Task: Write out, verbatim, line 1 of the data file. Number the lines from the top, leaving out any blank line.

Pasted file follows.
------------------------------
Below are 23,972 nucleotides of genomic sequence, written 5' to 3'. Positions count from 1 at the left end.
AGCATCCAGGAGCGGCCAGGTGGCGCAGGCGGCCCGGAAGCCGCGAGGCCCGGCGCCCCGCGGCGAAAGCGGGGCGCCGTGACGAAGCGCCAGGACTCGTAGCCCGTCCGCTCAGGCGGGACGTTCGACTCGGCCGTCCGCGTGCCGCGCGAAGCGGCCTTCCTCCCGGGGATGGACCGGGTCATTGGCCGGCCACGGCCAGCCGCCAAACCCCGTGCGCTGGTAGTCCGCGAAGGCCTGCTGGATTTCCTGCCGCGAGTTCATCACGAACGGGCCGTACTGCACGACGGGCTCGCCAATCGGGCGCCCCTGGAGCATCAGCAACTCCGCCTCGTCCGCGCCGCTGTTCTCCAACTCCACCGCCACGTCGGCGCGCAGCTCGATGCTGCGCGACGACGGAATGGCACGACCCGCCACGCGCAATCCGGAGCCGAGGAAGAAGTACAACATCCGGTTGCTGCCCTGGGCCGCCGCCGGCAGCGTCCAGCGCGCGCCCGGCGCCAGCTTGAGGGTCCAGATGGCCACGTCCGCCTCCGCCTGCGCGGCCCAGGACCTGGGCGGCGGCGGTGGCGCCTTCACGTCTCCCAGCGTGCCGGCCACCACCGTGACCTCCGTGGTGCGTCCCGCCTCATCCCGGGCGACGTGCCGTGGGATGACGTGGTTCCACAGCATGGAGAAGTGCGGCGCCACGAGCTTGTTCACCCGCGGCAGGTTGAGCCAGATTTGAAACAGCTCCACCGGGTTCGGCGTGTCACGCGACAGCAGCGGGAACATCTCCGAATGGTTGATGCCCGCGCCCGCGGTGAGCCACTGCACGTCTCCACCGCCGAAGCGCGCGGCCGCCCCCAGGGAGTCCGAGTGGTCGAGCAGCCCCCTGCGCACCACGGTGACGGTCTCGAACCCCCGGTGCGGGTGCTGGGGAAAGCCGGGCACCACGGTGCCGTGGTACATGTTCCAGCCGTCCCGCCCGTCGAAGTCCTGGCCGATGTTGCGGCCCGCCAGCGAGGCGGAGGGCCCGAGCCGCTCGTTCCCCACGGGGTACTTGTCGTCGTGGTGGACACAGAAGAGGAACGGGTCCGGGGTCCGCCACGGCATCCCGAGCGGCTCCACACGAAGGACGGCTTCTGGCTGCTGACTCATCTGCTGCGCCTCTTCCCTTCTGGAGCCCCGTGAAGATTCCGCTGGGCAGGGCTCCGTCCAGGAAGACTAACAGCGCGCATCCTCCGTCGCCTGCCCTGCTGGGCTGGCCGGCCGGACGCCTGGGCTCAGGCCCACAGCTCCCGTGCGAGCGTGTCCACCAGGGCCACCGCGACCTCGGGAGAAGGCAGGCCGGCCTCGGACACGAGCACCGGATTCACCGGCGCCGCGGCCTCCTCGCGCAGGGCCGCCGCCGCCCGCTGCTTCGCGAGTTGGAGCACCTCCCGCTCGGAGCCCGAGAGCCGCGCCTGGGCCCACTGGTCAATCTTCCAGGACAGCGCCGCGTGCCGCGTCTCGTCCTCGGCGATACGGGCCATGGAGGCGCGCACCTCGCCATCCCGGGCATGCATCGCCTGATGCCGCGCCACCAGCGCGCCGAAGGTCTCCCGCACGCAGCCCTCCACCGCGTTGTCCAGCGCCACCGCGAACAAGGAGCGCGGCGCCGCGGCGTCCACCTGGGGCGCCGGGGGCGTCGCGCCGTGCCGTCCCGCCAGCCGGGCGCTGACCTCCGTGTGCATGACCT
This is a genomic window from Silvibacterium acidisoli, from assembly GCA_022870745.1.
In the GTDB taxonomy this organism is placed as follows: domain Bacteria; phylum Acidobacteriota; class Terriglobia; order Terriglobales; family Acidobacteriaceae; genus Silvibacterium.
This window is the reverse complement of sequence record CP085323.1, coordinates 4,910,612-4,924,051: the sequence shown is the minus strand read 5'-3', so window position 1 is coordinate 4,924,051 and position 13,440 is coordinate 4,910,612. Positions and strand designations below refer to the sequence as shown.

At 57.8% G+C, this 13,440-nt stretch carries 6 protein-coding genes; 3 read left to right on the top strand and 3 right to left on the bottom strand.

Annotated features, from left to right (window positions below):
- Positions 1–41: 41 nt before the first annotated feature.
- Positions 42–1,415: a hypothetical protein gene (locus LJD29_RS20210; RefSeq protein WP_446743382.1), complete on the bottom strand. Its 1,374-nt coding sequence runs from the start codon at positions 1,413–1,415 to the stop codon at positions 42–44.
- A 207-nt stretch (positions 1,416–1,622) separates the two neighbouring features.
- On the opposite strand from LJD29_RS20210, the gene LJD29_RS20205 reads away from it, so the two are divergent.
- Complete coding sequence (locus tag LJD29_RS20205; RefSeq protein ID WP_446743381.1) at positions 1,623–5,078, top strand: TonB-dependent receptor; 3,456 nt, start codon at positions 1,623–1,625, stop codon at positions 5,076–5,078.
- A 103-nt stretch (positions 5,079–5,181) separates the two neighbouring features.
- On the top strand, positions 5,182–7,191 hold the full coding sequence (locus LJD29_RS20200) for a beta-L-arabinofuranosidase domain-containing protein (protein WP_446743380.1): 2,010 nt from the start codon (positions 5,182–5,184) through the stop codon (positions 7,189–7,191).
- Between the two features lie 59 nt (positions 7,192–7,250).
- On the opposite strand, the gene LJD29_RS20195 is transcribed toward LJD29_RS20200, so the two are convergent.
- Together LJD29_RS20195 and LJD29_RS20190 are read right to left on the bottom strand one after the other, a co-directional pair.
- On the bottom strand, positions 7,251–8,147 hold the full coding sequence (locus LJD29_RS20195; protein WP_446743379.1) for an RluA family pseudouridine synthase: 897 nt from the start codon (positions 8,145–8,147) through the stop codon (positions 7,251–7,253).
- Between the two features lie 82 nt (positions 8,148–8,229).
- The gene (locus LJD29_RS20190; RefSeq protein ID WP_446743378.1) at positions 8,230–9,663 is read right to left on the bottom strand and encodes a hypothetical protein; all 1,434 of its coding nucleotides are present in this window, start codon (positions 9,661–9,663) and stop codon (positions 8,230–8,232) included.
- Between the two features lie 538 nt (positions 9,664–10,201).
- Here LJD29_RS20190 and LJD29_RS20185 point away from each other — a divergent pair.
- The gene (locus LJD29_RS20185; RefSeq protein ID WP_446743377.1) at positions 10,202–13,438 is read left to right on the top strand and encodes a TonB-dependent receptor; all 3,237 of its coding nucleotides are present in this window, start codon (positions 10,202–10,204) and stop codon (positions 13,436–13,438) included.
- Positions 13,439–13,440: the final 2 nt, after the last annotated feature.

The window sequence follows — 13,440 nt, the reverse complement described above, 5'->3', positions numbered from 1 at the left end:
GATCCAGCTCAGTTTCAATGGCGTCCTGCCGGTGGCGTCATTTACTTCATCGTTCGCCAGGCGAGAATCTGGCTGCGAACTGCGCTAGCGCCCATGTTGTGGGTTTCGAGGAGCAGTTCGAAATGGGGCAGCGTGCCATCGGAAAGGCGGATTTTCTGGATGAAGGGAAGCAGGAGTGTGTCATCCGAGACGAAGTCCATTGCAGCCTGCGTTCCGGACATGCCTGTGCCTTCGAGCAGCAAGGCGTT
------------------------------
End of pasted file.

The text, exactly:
Below are 23,972 nucleotides of genomic sequence, written 5' to 3'. Positions count from 1 at the left end.